The Retail Method of Accounting Is Still A Troublesome Anachronism
Last week I was speaking with a client about managing merchandise plans.In the course of the conversation I asked “How many of your clients are still using the Retail Method of accounting?” Much to my surprise, and to their own apparent dismay, the answer was “most of them.”
In fact, they wanted to know if I’d ever written anything about this issue, and I replied that I had.It wasn’t available on RSR’s website, so I went looking through my personal archives.I actually wrote about this in 2007.Because I strongly believe this practice should be retired to live out eternity with 80 column cards and 402 machines (if you know what that is…you’ve been around a while), I decided to talk about the issue again.
Back in 2007, the following news item was published by the Associated Press:“The Securities and Exchange Commission (SEC) said Wednesday that Saks Inc. has agreed to settle a lawsuit that Saks Fifth Avenue understated sales to some vendors and didn't record markdowns properly, inflating its earnings.” On the surface, this seems to be a straightforward case of individuals misleading their vendors and Wall Street.But delving a little deeper, it’s quite possible to understand that this malfeasance was made possible by the Retail Method of Accounting. And it begs the question – in the 21st century, isn’t it time retailers shifted to the cost method accounting?And nine years later, I find myself asking the very same question: isn’t it long past time?
You might be asking, “Why does a technology research analyst care what form of accounting we use?” The answer is, because the Retail Method of Accounting came into existence because of a LACK of technology, and is obsolete because of the PRESENCE of technology.In the age of Sarbanes-Oxley, this analyst is amazed that this method of accounting is still considered “GAAP”.
A Brief History of Time (and Retail Accounting)
On the surface the Retail Method of Accounting sounds simple enough – A definition on the web called it, “A way by which the closing inventory value is determined by calculating the average relationship between the cost and retail values of merchandise available for sale during a period”. Of course it’s not that simple. Seemingly arcane terms and concepts like “cost compliment” and “markup cancelation” become second nature to retailers using this accounting method.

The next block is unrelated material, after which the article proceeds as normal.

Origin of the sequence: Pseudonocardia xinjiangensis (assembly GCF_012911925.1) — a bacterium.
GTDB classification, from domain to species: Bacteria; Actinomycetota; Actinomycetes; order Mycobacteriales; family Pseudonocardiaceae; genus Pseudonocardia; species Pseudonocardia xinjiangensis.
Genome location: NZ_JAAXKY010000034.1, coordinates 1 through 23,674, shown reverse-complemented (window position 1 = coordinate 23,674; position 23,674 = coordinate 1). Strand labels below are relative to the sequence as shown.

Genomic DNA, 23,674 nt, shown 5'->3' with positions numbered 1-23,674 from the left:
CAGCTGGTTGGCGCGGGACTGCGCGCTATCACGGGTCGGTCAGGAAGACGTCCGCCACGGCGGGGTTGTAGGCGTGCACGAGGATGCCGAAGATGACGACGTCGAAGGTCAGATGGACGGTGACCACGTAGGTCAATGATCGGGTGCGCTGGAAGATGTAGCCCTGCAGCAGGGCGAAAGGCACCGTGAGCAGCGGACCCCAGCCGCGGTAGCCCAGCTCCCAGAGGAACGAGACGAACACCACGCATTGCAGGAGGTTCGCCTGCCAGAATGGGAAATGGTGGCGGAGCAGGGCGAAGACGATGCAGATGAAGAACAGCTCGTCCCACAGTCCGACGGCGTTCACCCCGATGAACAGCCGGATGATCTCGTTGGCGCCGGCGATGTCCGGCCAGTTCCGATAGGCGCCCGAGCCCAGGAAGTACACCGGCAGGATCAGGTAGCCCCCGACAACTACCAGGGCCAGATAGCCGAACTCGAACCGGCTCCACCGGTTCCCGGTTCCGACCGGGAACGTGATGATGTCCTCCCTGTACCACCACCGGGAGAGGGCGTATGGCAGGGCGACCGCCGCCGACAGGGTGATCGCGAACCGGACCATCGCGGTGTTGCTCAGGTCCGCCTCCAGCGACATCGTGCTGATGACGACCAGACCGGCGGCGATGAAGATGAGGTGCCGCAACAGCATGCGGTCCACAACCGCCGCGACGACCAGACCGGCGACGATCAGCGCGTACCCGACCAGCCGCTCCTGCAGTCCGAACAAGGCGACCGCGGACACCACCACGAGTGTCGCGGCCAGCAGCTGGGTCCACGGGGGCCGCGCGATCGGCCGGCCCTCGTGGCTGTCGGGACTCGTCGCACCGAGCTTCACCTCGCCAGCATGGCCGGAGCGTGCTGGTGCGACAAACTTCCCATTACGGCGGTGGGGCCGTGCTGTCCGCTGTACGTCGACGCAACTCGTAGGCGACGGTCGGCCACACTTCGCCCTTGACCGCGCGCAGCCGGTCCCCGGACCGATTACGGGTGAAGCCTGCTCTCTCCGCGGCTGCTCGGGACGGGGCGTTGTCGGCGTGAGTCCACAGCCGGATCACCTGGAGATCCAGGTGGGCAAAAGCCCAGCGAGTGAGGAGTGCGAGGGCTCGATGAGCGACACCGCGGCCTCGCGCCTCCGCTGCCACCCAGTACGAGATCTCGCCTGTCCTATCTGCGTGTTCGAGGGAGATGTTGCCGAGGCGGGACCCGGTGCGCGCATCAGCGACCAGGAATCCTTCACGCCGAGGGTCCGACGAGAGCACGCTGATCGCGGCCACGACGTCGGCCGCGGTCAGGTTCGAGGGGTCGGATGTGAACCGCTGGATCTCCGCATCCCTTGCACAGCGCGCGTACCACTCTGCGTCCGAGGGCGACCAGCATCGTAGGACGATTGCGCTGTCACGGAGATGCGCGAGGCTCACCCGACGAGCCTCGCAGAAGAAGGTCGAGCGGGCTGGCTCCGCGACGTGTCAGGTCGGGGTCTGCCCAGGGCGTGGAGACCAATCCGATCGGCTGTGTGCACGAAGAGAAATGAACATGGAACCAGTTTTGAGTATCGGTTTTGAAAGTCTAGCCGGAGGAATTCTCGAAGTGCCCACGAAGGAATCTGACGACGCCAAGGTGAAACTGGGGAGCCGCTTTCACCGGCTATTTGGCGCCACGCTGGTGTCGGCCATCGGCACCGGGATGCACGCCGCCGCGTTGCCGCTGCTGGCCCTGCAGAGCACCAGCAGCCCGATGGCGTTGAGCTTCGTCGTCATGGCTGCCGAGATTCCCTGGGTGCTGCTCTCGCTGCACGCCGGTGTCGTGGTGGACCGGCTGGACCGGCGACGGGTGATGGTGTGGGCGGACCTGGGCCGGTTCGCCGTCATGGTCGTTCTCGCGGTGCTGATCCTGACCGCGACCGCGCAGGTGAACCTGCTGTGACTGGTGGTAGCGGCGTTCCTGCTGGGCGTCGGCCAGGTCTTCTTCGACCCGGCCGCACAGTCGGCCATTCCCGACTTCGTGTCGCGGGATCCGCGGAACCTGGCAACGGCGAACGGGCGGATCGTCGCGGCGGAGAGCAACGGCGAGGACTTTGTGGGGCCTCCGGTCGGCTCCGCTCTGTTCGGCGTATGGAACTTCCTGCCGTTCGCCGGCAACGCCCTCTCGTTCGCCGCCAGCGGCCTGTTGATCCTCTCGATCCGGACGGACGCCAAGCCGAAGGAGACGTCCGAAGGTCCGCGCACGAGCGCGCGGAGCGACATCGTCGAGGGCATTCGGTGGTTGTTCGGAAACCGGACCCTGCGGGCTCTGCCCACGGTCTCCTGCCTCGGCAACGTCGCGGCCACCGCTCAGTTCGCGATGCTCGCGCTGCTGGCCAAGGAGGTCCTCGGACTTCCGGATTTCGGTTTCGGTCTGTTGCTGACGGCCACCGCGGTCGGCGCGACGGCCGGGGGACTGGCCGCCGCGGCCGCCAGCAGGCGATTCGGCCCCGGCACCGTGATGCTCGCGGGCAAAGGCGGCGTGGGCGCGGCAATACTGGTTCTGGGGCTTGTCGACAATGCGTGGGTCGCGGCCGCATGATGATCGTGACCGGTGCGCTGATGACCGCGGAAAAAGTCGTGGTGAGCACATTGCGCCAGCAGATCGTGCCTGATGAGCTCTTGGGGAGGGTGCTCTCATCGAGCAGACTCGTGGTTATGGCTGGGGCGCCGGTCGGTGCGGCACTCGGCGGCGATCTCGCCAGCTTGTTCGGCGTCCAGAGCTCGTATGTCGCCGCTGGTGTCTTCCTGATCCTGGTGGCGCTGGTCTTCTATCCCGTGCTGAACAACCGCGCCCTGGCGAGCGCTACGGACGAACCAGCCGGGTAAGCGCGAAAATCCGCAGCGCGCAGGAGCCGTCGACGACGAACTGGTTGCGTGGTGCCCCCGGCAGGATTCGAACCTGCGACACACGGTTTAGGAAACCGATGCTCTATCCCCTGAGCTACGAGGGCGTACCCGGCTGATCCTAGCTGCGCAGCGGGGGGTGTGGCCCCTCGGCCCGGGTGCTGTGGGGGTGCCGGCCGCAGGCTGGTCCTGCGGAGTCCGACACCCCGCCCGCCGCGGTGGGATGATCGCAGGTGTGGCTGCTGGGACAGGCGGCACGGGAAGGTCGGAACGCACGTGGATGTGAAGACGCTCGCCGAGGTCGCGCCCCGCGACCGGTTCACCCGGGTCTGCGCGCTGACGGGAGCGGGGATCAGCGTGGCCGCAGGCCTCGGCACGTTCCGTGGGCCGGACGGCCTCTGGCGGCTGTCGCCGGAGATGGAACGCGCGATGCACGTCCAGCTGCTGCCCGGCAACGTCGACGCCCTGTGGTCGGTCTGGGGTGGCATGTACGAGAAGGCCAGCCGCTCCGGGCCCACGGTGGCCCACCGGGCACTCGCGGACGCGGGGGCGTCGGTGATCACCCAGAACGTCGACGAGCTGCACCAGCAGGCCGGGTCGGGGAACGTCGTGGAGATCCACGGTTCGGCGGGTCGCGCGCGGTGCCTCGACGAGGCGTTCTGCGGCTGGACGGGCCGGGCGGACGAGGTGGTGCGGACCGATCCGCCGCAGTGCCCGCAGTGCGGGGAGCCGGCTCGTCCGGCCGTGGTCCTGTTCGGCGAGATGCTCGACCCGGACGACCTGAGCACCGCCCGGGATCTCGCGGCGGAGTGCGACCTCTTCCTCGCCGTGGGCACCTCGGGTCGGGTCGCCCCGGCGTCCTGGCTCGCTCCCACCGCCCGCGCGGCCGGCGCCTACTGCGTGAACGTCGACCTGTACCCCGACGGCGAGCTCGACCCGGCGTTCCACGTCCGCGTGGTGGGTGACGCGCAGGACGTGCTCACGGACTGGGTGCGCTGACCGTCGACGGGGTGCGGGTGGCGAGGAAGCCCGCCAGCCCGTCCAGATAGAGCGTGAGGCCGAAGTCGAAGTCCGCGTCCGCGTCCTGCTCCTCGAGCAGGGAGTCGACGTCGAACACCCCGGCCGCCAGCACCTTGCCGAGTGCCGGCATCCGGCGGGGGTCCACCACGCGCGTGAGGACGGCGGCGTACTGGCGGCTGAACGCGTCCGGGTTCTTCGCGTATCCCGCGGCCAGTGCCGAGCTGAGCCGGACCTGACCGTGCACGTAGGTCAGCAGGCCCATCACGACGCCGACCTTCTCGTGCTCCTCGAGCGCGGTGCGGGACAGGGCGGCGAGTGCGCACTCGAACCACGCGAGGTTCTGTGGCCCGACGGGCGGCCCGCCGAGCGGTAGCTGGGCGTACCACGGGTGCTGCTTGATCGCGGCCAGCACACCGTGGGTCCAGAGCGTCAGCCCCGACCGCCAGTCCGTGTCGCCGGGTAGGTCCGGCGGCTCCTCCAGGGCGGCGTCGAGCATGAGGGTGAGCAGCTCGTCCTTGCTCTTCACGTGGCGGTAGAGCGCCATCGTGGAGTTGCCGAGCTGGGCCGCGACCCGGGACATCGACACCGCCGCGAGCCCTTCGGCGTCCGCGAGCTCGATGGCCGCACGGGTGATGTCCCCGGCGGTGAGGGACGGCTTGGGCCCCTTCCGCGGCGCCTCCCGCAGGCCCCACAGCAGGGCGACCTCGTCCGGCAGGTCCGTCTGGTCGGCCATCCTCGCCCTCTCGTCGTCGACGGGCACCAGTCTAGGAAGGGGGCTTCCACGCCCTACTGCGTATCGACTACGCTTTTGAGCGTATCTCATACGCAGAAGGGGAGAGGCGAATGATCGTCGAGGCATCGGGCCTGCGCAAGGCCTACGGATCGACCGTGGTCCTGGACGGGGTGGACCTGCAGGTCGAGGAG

The Retail Method of Accounting was the only choice available in a pre-POS low-tech world.Without electronic Point of Sale and frequent polling, it was difficult to calculate what you actually owned of any item at any point in time.And what you owned at retail wasn’t really useful financially.The value of inventory had to be the lesser of cost or retail – so you had to impute your remaining inventory cost value.Physical inventories were done by capturing department and retail of each item counted.So that didn’t help much.
Permanent markdowns presented a bit of a problem as well. Because the value of inventory is imputed, markdowns affect the retailer’s balance sheet.So the timing of recording a markdown can affect monthly or quarterly results.
Times have Changed, Too Many Retailers Haven’t
This brings us to the Saks story.Many things have changed.We have polling and back office systems that capture the retail selling price of every item.Our physical inventory systems now routinely capture SKU.Our master files have a record of the current retail price of every sku.We can track cost of remaining inventory in any number of ways (LIFO, FIFO, rolling average cost). But retailers who have been in business for a long time, like Saks, still use the retail method of accounting.
Long-time retailers know that the retail method of accounting lends itself to holding back markdowns until a quarter or month has closed, taking mark-up cancellations instead of markdowns to make initial markup (IMU) look better and other transactions that are beyond my comprehension.
Cost accounting is much simpler.It is what it is.Newer retailers tend to use that method of accounting more frequently.
It’s Time to Change
The Saks story just pointed out what I thought was obvious.In an era when we talk about the supply chain as a “glass pipeline”, we take payments from customers’ fingerprints and mobile phones, pass sales information along to our vendors for replenishment purposes, and talk about creating one-on-one promotions, shouldn’t we also account for our merchandise with the precision our technology allows?It’s hard converting, that’s obvious, but it’s also hard to get sued by vendors, who actually DO keep score of what they sold us and how much we paid.
One also has to wonder if one of the reasons retailers have such poor visibility into their existing sku inventory is this same accounting method. When “the book” inventory is based on imputed cost, rather than actual value, unit data can be harder to come by.
It’s hard for me to believe that I’ve been able to recycle most of an article that I wrote nine years ago, yet here we are. In an omni-channel world, where we talk about Beacons and IoT to track customers and products, we’re pretending that we count our inventory by hand, using department and price as our sole source of data.
Seriously. It’s time to change.